"The quality of humaneness is uncompromising. It is also undefeatable so long as compassion and caring concern are aflame in the hearts and minds of human beings."Quote from "President’s Perspective" (HSUS News, Winter 1978)
During the first five years of Hoyt's tenure, The HSUS rearranged its priorities, replaced its branch system with a regional office structure, and hired key staff members to strengthen its professional and technical capacities. New hires like Guy Hodge, Sue Pressman, John Dommers and Charles F. Herrmann III, constituted the first wave of new professionals. The bicentennial year of 1976 marked the beginning of the second wave: Forkan, Michael W. Fox, and Paul G. Irwin were three of the most important hires Hoyt would ever make.
By 1979, The HSUS was mailing more than one million pieces of literature annually, and had 80 employees. Membership stood at 115,000, and the organization's annual budget was nearly $2 million. When ten staff members traveled to Great Britain to meet with their counterparts at the Royal Society for the Prevention of Cruelty to Animals, the world's first and largest animal welfare society, Hoyt and his colleagues found it more a meeting of equals than they had dared to imagine.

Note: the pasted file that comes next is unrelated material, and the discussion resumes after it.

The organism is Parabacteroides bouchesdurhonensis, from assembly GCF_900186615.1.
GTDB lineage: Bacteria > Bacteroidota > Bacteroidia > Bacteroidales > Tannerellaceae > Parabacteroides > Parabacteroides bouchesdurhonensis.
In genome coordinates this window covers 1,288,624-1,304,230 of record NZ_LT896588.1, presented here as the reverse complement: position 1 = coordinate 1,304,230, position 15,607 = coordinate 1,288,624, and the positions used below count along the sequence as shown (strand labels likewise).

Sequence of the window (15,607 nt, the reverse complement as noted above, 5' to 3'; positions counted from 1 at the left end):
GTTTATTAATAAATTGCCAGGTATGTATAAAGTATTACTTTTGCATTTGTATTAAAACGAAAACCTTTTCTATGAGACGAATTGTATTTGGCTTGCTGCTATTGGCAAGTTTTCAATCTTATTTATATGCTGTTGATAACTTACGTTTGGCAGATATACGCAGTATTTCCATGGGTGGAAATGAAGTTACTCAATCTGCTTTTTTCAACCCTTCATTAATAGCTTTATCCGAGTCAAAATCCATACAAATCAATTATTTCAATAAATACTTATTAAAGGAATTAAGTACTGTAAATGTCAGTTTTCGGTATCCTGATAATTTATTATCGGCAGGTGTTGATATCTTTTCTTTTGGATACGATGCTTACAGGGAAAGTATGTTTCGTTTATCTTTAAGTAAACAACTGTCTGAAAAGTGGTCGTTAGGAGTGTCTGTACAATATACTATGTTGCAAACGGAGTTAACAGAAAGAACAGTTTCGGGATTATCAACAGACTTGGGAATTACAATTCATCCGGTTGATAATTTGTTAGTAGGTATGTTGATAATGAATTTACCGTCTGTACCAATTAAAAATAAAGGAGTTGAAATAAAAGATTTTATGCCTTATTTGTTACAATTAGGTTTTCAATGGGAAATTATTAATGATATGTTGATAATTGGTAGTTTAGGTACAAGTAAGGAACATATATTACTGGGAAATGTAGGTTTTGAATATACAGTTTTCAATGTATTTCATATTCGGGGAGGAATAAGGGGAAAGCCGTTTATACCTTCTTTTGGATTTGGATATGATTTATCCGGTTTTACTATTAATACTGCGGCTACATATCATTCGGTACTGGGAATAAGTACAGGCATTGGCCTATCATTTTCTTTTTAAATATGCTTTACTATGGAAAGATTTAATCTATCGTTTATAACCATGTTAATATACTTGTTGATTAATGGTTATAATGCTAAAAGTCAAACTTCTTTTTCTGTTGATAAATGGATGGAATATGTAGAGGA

Under Hoyt's leadership, The HSUS also purchased its first building to serve as headquarters (as well as its replacement), established a full-time office of general counsel, developed a full-fledged wildlife protection program, founded a youth-education division with its own headquarters, and launched the International Journal for the Study of Animal Problems, edited by Fox and Andrew N. Rowan.
During his years of service, Hoyt frequently spoke for The HSUS in a variety of media. He appeared in Why Protect Animals?, a film produced by The HSUS in 1973. His outspoken criticism of hunting earned him an appearance in the CBS documentary, The Guns of Autumn, broadcast nationally in September 1975. He even found time to author a book, Animals in Peril: How Sustainable Use Is Wiping Out the World's Wildlife (1994).